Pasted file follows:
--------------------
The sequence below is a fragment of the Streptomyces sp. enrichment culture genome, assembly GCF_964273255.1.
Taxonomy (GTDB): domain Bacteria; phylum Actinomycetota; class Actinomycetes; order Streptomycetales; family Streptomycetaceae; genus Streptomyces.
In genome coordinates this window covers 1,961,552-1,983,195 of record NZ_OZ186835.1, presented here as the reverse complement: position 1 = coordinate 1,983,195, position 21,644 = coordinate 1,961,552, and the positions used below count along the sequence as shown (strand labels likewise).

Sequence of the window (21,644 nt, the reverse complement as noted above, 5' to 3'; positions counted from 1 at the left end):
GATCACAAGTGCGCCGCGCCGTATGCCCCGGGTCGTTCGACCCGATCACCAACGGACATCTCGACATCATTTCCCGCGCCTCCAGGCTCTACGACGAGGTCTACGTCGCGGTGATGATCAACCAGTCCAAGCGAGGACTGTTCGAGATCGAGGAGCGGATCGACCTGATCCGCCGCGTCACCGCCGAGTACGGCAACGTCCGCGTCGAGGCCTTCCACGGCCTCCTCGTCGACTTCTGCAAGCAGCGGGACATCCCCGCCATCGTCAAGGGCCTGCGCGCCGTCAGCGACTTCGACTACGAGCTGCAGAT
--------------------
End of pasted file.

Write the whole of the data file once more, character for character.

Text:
The sequence below is a fragment of the Streptomyces sp. enrichment culture genome, assembly GCF_964273255.1.
Taxonomy (GTDB): domain Bacteria; phylum Actinomycetota; class Actinomycetes; order Streptomycetales; family Streptomycetaceae; genus Streptomyces.
In genome coordinates this window covers 1,961,552-1,983,195 of record NZ_OZ186835.1, presented here as the reverse complement: position 1 = coordinate 1,983,195, position 21,644 = coordinate 1,961,552, and the positions used below count along the sequence as shown (strand labels likewise).

Sequence of the window (21,644 nt, the reverse complement as noted above, 5' to 3'; positions counted from 1 at the left end):
GATCACAAGTGCGCCGCGCCGTATGCCCCGGGTCGTTCGACCCGATCACCAACGGACATCTCGACATCATTTCCCGCGCCTCCAGGCTCTACGACGAGGTCTACGTCGCGGTGATGATCAACCAGTCCAAGCGAGGACTGTTCGAGATCGAGGAGCGGATCGACCTGATCCGCCGCGTCACCGCCGAGTACGGCAACGTCCGCGTCGAGGCCTTCCACGGCCTCCTCGTCGACTTCTGCAAGCAGCGGGACATCCCCGCCATCGTCAAGGGCCTGCGCGCCGTCAGCGACTTCGACTACGAGCTGCAGAT